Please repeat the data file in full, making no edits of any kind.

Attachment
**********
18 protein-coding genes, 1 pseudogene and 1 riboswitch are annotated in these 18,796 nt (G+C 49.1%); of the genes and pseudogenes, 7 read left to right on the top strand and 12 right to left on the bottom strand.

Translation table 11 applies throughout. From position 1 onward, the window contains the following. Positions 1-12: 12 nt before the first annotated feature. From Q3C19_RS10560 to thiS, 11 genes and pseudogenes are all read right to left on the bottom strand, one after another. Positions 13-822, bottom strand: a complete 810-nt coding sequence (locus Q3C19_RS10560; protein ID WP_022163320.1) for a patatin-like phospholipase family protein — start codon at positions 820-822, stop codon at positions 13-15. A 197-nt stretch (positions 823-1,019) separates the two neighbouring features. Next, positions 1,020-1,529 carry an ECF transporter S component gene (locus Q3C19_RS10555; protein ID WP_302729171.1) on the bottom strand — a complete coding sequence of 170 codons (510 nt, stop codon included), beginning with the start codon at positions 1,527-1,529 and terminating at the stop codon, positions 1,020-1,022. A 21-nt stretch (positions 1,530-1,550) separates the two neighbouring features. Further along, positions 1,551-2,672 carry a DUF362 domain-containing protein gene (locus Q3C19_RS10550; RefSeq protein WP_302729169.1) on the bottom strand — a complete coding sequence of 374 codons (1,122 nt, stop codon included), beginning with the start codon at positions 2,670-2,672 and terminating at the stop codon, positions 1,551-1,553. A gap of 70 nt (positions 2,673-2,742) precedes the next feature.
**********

18 protein-coding genes, 1 pseudogene and 1 riboswitch are annotated in these 18,796 nt (G+C 49.1%); of the genes and pseudogenes, 7 read left to right on the top strand and 12 right to left on the bottom strand.

Translation table 11 applies throughout. From position 1 onward, the window contains the following. Positions 1-12: 12 nt before the first annotated feature. From Q3C19_RS10560 to thiS, 11 genes and pseudogenes are all read right to left on the bottom strand, one after another. Positions 13-822, bottom strand: a complete 810-nt coding sequence (locus Q3C19_RS10560; protein ID WP_022163320.1) for a patatin-like phospholipase family protein — start codon at positions 820-822, stop codon at positions 13-15. A 197-nt stretch (positions 823-1,019) separates the two neighbouring features. Next, positions 1,020-1,529 carry an ECF transporter S component gene (locus Q3C19_RS10555; protein ID WP_302729171.1) on the bottom strand — a complete coding sequence of 170 codons (510 nt, stop codon included), beginning with the start codon at positions 1,527-1,529 and terminating at the stop codon, positions 1,020-1,022. A 21-nt stretch (positions 1,530-1,550) separates the two neighbouring features. Further along, positions 1,551-2,672 carry a DUF362 domain-containing protein gene (locus Q3C19_RS10550; RefSeq protein WP_302729169.1) on the bottom strand — a complete coding sequence of 374 codons (1,122 nt, stop codon included), beginning with the start codon at positions 2,670-2,672 and terminating at the stop codon, positions 1,551-1,553. A gap of 70 nt (positions 2,673-2,742) precedes the next feature.